How To Change a CMS, Without Destroying Your Website

Is there any way to change from one CMS to another, without destroying your website. I’ve been using the same CMS since 2004, and have nearly 30,000 articles and most of them are indexed in the major search engines and many of them have high keyword rankings.

The CMS in question is no longer being developed and I’m looking to switch to something more cutting edge. The biggest problem with this CMS is the lack of SEO friendly URLs and certain features have to continuously get fixed when a new version of PHP is released.

Once you switch and replace the old index.php, that’s the end of 30,000 articles and your rankings crash down the toilet and so does a sizable chunk of traffic and profit.

The only way I can see a workaround, is to transfer all of the old articles to the new CMS and then setup an exact redirect from old page to new page.

Lots of big sites get transferred from one CMS to another, like A List Apart, which switched from a custom CMS to ExpressionEngine last year. That’s some 12 years of content switched over! I was told recently that the way this is done is by exporting the database. The structure of the database may need to be altered slightly to match the new CMS. Personally I don’t know how to do this, but that’s how it works. You could possibly ask the database people for more tips. If you are handy with that sort of thing, perhaps you could compare the DB of the CMS you are using and the one you are moving to and make the necessary changes.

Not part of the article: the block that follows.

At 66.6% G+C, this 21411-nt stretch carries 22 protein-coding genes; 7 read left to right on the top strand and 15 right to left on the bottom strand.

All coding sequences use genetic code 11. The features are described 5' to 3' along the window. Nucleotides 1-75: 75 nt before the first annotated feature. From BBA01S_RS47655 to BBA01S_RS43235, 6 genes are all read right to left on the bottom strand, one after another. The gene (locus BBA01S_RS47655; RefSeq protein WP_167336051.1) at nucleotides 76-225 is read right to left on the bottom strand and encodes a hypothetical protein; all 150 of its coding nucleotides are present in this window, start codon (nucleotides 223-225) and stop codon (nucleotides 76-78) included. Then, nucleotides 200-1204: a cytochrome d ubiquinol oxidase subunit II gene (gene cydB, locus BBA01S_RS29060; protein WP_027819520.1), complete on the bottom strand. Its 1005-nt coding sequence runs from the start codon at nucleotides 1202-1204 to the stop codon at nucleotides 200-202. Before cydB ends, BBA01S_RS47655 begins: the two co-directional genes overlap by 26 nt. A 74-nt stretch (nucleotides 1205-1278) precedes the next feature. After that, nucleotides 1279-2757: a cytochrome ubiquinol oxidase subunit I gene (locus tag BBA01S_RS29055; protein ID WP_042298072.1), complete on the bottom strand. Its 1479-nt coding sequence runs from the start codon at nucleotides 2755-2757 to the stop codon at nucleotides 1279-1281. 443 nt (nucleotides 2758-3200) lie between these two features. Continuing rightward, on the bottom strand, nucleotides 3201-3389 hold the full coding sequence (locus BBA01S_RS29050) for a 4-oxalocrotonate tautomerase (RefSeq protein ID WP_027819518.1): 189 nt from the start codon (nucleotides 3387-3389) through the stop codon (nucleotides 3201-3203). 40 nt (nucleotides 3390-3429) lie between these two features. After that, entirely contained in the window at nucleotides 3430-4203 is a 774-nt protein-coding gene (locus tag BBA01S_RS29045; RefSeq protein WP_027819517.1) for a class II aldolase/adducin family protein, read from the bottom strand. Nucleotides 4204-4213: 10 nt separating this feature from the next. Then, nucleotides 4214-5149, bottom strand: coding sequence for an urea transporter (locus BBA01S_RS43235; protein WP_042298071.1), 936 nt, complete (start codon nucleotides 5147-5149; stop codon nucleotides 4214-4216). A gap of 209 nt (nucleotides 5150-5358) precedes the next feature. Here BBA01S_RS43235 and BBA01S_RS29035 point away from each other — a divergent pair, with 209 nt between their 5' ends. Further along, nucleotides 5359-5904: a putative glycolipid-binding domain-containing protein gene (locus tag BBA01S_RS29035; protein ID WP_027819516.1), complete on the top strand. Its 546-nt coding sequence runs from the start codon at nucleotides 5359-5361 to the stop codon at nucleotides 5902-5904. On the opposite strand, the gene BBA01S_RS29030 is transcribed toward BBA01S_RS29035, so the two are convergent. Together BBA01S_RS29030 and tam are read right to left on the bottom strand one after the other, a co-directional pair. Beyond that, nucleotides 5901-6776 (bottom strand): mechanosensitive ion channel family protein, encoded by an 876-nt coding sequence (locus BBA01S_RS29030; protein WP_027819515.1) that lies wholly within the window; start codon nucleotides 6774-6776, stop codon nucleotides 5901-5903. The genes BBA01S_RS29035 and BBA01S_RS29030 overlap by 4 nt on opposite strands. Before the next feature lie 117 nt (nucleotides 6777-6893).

There’s a lot more to it than just exporting a database, that may be enough to physically change over but then you have to 301 all the old pages to the new pages, watch your rankings potentially drop for a few months, etc…

Personally, if the site were making money, I would think twice before making a radical change like the one the OP wants to do (although I understand why he wants to).

It is a lot simpler if the new CMS can be configured to use the same addresses for all the pages as the old CMS does. That way you avoid having to redirect the pages.

The biggest problem you’ll have will be your URL’s. It can be done, but it won’t be easy. A lot of time will be required to build a good URL map to the new SEO friendly format. On the downside it will take time. On the upside however, it can be done, it will only have to be done once, and once it is done you’ll have a much better product.

Yeah, I guess it’s related to the number of articles and how much of the URL rewriting that can be automated. I would look for a CMS that can use aliases so that you can have links that use the old style URL as well as the new ones.

I would use Drupal (because it does allow for URL aliases and I know it pretty well). There are a number of modules in Drupal that will go and get the content to populate the site. The big job would be to automate the alias production.